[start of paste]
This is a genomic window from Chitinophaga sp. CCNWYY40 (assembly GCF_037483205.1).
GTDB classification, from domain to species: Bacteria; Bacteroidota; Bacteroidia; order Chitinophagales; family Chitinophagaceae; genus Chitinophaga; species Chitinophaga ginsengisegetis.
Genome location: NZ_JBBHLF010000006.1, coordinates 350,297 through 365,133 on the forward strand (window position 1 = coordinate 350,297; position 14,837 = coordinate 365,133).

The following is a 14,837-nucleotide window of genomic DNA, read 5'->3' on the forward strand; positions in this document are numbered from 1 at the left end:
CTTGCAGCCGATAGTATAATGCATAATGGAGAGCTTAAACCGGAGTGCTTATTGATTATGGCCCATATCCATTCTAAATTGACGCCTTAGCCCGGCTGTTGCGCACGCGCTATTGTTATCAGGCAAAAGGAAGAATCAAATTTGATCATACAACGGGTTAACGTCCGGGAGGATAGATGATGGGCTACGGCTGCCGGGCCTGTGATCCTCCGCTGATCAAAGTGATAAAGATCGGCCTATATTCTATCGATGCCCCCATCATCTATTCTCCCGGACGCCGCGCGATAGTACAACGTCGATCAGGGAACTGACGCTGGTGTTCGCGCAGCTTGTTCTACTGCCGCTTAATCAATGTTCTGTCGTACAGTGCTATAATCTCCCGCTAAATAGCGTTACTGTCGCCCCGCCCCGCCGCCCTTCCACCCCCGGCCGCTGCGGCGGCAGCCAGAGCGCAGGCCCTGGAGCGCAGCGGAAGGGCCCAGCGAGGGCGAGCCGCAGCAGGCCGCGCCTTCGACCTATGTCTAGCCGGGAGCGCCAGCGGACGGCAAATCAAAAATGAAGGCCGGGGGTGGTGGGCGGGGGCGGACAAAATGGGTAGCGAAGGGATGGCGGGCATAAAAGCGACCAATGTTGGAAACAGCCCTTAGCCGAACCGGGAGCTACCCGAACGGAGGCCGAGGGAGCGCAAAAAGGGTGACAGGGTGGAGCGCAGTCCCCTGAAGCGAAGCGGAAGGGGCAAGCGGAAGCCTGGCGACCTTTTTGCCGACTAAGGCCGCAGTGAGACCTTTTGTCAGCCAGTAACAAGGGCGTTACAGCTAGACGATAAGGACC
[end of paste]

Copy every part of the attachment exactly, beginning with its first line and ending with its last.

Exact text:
This is a genomic window from Chitinophaga sp. CCNWYY40 (assembly GCF_037483205.1).
GTDB classification, from domain to species: Bacteria; Bacteroidota; Bacteroidia; order Chitinophagales; family Chitinophagaceae; genus Chitinophaga; species Chitinophaga ginsengisegetis.
Genome location: NZ_JBBHLF010000006.1, coordinates 350,297 through 365,133 on the forward strand (window position 1 = coordinate 350,297; position 14,837 = coordinate 365,133).

The following is a 14,837-nucleotide window of genomic DNA, read 5'->3' on the forward strand; positions in this document are numbered from 1 at the left end:
CTTGCAGCCGATAGTATAATGCATAATGGAGAGCTTAAACCGGAGTGCTTATTGATTATGGCCCATATCCATTCTAAATTGACGCCTTAGCCCGGCTGTTGCGCACGCGCTATTGTTATCAGGCAAAAGGAAGAATCAAATTTGATCATACAACGGGTTAACGTCCGGGAGGATAGATGATGGGCTACGGCTGCCGGGCCTGTGATCCTCCGCTGATCAAAGTGATAAAGATCGGCCTATATTCTATCGATGCCCCCATCATCTATTCTCCCGGACGCCGCGCGATAGTACAACGTCGATCAGGGAACTGACGCTGGTGTTCGCGCAGCTTGTTCTACTGCCGCTTAATCAATGTTCTGTCGTACAGTGCTATAATCTCCCGCTAAATAGCGTTACTGTCGCCCCGCCCCGCCGCCCTTCCACCCCCGGCCGCTGCGGCGGCAGCCAGAGCGCAGGCCCTGGAGCGCAGCGGAAGGGCCCAGCGAGGGCGAGCCGCAGCAGGCCGCGCCTTCGACCTATGTCTAGCCGGGAGCGCCAGCGGACGGCAAATCAAAAATGAAGGCCGGGGGTGGTGGGCGGGGGCGGACAAAATGGGTAGCGAAGGGATGGCGGGCATAAAAGCGACCAATGTTGGAAACAGCCCTTAGCCGAACCGGGAGCTACCCGAACGGAGGCCGAGGGAGCGCAAAAAGGGTGACAGGGTGGAGCGCAGTCCCCTGAAGCGAAGCGGAAGGGGCAAGCGGAAGCCTGGCGACCTTTTTGCCGACTAAGGCCGCAGTGAGACCTTTTGTCAGCCAGTAACAAGGGCGTTACAGCTAGACGATAAGGACC